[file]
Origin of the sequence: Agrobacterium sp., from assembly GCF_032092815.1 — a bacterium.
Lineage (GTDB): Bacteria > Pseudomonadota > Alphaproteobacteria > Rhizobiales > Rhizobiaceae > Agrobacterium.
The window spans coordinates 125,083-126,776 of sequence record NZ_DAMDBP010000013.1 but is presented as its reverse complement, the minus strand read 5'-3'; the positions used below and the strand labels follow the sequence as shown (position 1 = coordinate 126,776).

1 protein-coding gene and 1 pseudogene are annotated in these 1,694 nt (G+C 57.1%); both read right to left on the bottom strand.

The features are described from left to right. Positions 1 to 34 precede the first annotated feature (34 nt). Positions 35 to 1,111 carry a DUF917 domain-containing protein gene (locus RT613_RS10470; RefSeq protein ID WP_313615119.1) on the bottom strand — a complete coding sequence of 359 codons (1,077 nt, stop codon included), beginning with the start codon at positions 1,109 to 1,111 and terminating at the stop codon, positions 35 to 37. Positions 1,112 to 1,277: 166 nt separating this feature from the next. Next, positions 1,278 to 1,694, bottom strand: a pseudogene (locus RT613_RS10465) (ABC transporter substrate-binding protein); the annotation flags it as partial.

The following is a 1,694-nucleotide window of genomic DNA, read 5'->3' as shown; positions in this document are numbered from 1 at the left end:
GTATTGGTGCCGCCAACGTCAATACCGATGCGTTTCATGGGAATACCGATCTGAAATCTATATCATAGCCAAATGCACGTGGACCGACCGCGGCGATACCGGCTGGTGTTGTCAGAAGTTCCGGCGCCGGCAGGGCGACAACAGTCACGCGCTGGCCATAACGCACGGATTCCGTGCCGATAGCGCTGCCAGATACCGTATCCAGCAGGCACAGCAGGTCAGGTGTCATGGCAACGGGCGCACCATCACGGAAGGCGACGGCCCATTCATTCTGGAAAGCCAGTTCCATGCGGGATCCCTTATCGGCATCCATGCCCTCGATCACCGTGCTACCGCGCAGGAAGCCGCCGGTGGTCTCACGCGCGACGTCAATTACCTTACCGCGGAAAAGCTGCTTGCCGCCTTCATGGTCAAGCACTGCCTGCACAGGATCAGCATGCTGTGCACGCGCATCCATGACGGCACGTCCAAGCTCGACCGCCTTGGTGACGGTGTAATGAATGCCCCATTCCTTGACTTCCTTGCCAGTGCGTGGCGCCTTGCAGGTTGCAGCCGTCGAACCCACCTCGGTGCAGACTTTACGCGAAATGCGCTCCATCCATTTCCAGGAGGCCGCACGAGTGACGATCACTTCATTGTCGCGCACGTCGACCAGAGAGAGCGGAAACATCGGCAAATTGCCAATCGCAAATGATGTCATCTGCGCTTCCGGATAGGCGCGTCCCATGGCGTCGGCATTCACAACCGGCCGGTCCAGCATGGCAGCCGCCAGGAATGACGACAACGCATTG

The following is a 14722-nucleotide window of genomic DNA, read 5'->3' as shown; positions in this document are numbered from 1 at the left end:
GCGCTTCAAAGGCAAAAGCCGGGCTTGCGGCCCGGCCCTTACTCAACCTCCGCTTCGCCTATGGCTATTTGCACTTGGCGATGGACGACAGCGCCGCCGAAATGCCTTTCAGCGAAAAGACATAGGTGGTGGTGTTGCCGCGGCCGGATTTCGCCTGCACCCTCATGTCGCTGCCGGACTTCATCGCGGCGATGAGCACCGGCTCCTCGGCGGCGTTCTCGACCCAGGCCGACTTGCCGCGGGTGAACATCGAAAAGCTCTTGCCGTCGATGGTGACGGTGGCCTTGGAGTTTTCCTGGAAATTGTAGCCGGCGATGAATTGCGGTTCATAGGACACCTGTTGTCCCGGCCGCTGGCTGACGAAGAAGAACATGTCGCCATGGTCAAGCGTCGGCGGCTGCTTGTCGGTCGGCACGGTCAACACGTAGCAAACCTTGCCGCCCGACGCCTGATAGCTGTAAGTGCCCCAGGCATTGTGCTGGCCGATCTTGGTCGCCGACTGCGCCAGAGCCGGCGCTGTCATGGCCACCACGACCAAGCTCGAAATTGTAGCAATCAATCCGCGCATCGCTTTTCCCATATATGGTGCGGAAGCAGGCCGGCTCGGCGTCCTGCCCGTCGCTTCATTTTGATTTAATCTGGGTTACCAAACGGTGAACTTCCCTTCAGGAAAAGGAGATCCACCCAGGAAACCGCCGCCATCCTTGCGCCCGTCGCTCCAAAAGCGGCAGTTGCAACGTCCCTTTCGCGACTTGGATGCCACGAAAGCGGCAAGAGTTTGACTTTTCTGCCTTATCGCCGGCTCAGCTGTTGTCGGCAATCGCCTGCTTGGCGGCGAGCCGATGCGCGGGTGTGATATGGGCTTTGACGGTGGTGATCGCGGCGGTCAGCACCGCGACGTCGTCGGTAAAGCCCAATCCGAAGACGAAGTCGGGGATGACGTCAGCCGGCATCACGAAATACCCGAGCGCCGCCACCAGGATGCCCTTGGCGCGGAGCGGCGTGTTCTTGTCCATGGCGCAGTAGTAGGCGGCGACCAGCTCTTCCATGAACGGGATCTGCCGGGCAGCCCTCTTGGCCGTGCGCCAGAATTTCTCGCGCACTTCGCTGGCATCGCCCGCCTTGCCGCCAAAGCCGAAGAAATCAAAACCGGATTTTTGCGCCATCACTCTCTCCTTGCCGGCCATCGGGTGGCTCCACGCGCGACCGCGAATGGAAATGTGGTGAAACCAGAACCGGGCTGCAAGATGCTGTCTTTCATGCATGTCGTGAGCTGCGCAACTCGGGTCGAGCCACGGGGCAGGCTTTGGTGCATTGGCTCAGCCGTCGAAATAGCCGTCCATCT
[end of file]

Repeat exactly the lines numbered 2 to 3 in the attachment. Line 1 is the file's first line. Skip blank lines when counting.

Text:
Lineage (GTDB): Bacteria > Pseudomonadota > Alphaproteobacteria > Rhizobiales > Rhizobiaceae > Agrobacterium.
The window spans coordinates 125,083-126,776 of sequence record NZ_DAMDBP010000013.1 but is presented as its reverse complement, the minus strand read 5'-3'; the positions used below and the strand labels follow the sequence as shown (position 1 = coordinate 126,776).